Guarijio people

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Chihuahua Etnias Autoctonas.png
Guarijío territory in magenta
Total population
2,840 (2005[1])
Regions with significant populations
( Chihuahua,  Sonora[2])
Huarijio language, Spanish[1]
traditional tribal religion
Related ethnic groups
Mayo,[2] Tarahumara[3]

The Guarijío people are an indigenous people of Mexico. They primarily live in 17 villages near the West Sierra Madre Mountains in Chihuahua and the Sonoran border.[1] Their homelands are remote and reached either on foot or horseback.[4]


The Guarijío people are also known as the Huarijío, Maculái, Macurái, Macurawe, Varihío, Varijío, Varohio, or Vorijío people.[1]


The Guarijío language is a Tarahumaran language of the Uto-Aztecan language family, written in the Latin script. A dictionary and grammar have been published for the language.[1] Children primarily learn Spanish in school.[4]


Guarijíos lived between the Tarahumara to the south and east and Mayo to the west. Spanish Jesuit missionaries arrived in their territory in the 1620s. The Jesuits established a mission in Chínipas, where some Guarijío and Guazapare people rebelled against them. After the Spanish military retaliated, the Guarijío dispersed and split into two distinct communities—one in Sonora and the other in Chihuahua[2]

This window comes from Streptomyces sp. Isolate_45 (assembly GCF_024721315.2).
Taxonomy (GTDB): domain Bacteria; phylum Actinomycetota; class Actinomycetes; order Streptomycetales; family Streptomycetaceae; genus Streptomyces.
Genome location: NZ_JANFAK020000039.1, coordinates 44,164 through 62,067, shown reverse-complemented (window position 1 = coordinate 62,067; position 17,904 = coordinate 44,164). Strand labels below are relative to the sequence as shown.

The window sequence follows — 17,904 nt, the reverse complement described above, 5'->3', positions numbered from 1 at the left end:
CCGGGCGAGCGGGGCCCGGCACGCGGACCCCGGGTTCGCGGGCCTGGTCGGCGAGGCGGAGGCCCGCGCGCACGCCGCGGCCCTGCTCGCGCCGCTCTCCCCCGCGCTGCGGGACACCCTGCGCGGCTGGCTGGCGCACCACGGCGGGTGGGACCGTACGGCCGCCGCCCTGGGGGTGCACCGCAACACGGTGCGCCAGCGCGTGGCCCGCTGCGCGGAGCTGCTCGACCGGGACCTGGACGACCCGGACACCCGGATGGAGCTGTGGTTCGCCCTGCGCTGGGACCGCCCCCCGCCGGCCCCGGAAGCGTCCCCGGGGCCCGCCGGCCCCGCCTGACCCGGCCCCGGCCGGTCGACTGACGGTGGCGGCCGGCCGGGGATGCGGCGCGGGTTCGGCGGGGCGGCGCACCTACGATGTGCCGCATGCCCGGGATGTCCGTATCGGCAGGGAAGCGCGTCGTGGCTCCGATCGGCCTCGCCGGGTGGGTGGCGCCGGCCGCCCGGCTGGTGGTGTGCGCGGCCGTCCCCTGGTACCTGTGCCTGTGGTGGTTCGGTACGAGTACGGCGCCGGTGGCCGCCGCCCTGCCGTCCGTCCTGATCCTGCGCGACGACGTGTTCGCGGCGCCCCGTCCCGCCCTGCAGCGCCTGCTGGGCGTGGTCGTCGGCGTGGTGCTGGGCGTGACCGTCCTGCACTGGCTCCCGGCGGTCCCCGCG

These people enjoy seclusion in spacious villages. A festival, called tuburada, brings them together socially on momentous occasions, including the planting and harvesting of maize.[5] A tubrada includes feasting, ceremonial smoking of Nicotiana rustica, processions with fireworks, and dancing.[6]


Guarijío adapted farming to their dry climate and grow amaranth, beans, maize, and squash. They supplement these crops with wild plants harvested from the forest.[4]

See also[edit]


  1. ^ a b c d e "Huarijío". Ethnologue. SIL International. Retrieved 15 December 2015. 
  2. ^ a b c "Guarijío: History and Cultural Relations". Countries and Their Cultures. Advameg, Inc. Retrieved 15 December 2015. 
  3. ^ Yetman 86
  4. ^ a b c Yetman 30
  5. ^ Yetman 61
  6. ^ Yetman 61–63


  • Yetman, David (2002). The Guarijios of the Sierra Madre: Hidden People of Northwestern Mexico. Albuquerque: University of New Mexico Press. ISBN 978-0826322340.